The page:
I was like this too. I always feared judgement in terms of what others thought about me. But I realized that if I continued to live in this fear, then I would just be stuck with this negative mindset forever. I wouldn’t grow and have the opportunity to connect with people on my solo traveling journey.
Of course you might meet people on your path that you won’t always connect with and see eye to eye. But that is completely normal.
In fact, it would be abnormal if you liked every single person you met, and they liked you back. That’s just human nature – we’re all diverse and different.
But if you don’t explore being vulnerable with others, then you might just miss that amazing opportunity to make a new life long friend or even just a friendly and fun companion to come spend the day chasing waterfalls with you in Thailand.
Traveling alone doesn’t need to be lonely. I always said that my motto was: “Alone, but never lonely!”
I loved being by myself and being on my own terms while I traveled. But I also found connection when I wanted to. Therefore I was never really lonely. All humans crave connection, and that’s why so many of us choose to travel by ourselves and find out who we truly are by opening up ourselves to complete strangers.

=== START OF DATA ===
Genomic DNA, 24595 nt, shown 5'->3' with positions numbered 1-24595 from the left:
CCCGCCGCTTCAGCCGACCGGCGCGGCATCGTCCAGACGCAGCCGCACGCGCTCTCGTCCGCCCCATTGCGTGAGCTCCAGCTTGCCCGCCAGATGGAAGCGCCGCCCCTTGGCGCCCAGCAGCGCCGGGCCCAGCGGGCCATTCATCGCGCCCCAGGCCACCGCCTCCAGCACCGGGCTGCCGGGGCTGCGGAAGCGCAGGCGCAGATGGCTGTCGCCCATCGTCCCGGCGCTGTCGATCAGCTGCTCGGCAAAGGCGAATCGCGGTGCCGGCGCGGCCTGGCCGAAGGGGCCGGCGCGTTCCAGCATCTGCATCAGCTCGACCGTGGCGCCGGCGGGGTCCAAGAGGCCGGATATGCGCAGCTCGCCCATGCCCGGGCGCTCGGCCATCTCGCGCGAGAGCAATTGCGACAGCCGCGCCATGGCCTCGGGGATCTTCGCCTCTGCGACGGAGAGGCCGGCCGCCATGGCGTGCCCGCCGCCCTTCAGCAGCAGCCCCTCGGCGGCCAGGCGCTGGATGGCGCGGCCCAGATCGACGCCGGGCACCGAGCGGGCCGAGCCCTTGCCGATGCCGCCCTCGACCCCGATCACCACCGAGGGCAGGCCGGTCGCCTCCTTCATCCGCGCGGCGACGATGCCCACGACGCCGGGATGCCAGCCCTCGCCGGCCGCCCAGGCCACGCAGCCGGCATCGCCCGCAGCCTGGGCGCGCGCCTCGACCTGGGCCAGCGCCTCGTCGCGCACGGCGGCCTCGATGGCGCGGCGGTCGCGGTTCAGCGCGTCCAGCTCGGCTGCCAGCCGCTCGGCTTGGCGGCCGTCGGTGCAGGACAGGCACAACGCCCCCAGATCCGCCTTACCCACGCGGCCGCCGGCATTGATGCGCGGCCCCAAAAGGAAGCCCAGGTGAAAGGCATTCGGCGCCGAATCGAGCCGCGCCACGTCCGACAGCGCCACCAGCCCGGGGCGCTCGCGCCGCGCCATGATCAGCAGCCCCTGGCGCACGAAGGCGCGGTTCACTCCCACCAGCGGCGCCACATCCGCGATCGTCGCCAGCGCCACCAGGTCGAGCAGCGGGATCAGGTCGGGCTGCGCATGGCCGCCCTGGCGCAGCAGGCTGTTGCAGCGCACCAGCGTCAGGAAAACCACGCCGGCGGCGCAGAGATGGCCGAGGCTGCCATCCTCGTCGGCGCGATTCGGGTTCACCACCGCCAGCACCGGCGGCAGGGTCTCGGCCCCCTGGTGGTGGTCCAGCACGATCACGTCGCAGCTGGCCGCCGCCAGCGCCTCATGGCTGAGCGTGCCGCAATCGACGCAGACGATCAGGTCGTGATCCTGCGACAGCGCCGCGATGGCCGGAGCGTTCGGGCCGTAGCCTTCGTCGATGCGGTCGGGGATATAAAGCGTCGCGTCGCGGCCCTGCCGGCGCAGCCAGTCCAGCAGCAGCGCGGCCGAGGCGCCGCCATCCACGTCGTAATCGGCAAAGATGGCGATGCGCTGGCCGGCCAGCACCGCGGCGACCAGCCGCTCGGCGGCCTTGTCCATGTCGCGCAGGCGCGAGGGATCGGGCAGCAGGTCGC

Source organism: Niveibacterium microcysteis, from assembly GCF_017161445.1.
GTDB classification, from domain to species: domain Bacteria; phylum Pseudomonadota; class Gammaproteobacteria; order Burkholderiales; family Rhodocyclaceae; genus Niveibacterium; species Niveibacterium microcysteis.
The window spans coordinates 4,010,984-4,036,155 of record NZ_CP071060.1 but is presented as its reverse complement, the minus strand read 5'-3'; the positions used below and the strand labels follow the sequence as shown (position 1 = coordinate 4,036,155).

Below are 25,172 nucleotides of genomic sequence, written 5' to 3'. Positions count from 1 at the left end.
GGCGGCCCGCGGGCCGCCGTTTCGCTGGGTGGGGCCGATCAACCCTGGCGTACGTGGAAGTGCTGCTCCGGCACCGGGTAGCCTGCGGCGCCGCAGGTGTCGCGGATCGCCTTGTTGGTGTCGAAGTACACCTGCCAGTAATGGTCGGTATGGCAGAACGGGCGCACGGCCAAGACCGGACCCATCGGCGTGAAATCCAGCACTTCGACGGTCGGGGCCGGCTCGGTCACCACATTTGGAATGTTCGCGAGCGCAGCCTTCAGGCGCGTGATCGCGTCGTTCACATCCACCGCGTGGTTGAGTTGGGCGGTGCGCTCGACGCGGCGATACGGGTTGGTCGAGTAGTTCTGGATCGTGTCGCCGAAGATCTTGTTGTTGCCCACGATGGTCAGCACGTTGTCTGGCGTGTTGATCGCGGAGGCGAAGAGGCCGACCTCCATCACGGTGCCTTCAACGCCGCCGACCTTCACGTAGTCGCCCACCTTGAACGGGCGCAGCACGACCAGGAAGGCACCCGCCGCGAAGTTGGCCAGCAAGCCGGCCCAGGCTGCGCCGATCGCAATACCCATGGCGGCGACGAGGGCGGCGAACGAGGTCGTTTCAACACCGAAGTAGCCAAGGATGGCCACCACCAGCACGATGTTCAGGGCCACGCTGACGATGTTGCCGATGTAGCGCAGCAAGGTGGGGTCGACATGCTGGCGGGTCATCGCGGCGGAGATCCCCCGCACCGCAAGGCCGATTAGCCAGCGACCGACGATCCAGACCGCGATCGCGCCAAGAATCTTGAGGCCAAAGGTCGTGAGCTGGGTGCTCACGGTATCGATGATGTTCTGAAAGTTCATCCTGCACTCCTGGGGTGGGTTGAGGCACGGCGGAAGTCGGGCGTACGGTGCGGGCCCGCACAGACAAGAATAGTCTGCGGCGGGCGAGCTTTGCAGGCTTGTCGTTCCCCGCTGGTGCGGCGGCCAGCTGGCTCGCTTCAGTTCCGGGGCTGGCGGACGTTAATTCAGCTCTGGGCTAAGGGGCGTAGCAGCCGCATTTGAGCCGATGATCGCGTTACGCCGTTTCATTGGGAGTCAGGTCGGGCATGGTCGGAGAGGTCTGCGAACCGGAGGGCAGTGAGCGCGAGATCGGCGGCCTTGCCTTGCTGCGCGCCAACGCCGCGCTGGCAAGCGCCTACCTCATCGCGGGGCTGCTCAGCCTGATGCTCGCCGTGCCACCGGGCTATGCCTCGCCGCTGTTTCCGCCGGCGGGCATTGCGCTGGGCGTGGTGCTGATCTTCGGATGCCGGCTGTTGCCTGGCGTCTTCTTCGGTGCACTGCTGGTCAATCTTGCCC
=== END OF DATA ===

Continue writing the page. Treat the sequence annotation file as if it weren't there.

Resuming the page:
It’s a funny concept isn’t it?
You have to leave your hometown – which is filled with your closest friends and family who apparently know you best. But when you do embark on this unknown journey, you begin to make new friends and connections with people who you would have never connected with otherwise, if you didn’t take that first initial step.
Getting over the fear of being vulnerable with others, is like getting over your first kiss. Yes, it’s damn scary and nerve-wracking. But the more you do it, the better you get at it. In fact, you forget how scary it ever was in the first place.
That’s what solo traveling and being vulnerable with others became for me – easier and less intimidating.
Traveling solo became my expertise.
I became flawless at being open and vulnerable with others.
I was excellent at finding cheap flights, finding the best deals at hostels, the best and cheapest places to eat, and the most exciting off the beaten path adventures to go on. I was an expert at doing this all by myself, as well as being my own travel agent and companion. But I also became excellent at meeting new people and connecting with others when I felt like I wanted to.